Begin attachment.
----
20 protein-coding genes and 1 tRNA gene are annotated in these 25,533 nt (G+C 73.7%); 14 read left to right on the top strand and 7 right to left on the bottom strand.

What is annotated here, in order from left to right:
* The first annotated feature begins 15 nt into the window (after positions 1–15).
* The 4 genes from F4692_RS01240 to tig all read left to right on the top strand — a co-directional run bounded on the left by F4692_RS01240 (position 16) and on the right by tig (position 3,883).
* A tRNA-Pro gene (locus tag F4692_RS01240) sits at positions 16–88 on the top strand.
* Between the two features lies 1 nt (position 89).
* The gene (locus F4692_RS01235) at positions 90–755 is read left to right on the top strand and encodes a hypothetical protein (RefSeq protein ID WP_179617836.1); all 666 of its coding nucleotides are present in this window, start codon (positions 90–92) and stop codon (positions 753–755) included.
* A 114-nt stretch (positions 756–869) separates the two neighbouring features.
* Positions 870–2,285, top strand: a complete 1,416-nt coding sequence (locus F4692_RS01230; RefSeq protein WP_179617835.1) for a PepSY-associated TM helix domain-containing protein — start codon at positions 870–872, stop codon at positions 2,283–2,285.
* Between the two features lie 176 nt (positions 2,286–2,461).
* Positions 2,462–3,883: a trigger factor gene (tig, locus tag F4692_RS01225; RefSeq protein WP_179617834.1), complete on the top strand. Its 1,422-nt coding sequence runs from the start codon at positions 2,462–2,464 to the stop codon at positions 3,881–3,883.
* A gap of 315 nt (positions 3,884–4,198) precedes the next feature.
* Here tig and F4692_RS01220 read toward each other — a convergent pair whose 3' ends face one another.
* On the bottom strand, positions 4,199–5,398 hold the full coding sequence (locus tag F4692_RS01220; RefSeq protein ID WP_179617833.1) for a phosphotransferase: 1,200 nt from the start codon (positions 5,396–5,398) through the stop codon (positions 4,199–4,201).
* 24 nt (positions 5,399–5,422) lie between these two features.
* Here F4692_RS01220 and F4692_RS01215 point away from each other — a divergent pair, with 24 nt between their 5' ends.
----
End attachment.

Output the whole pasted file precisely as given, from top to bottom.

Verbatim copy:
20 protein-coding genes and 1 tRNA gene are annotated in these 25,533 nt (G+C 73.7%); 14 read left to right on the top strand and 7 right to left on the bottom strand.

What is annotated here, in order from left to right:
* The first annotated feature begins 15 nt into the window (after positions 1–15).
* The 4 genes from F4692_RS01240 to tig all read left to right on the top strand — a co-directional run bounded on the left by F4692_RS01240 (position 16) and on the right by tig (position 3,883).
* A tRNA-Pro gene (locus tag F4692_RS01240) sits at positions 16–88 on the top strand.
* Between the two features lies 1 nt (position 89).
* The gene (locus F4692_RS01235) at positions 90–755 is read left to right on the top strand and encodes a hypothetical protein (RefSeq protein ID WP_179617836.1); all 666 of its coding nucleotides are present in this window, start codon (positions 90–92) and stop codon (positions 753–755) included.
* A 114-nt stretch (positions 756–869) separates the two neighbouring features.
* Positions 870–2,285, top strand: a complete 1,416-nt coding sequence (locus F4692_RS01230; RefSeq protein WP_179617835.1) for a PepSY-associated TM helix domain-containing protein — start codon at positions 870–872, stop codon at positions 2,283–2,285.
* Between the two features lie 176 nt (positions 2,286–2,461).
* Positions 2,462–3,883: a trigger factor gene (tig, locus tag F4692_RS01225; RefSeq protein WP_179617834.1), complete on the top strand. Its 1,422-nt coding sequence runs from the start codon at positions 2,462–2,464 to the stop codon at positions 3,881–3,883.
* A gap of 315 nt (positions 3,884–4,198) precedes the next feature.
* Here tig and F4692_RS01220 read toward each other — a convergent pair whose 3' ends face one another.
* On the bottom strand, positions 4,199–5,398 hold the full coding sequence (locus tag F4692_RS01220; RefSeq protein ID WP_179617833.1) for a phosphotransferase: 1,200 nt from the start codon (positions 5,396–5,398) through the stop codon (positions 4,199–4,201).
* 24 nt (positions 5,399–5,422) lie between these two features.
* Here F4692_RS01220 and F4692_RS01215 point away from each other — a divergent pair, with 24 nt between their 5' ends.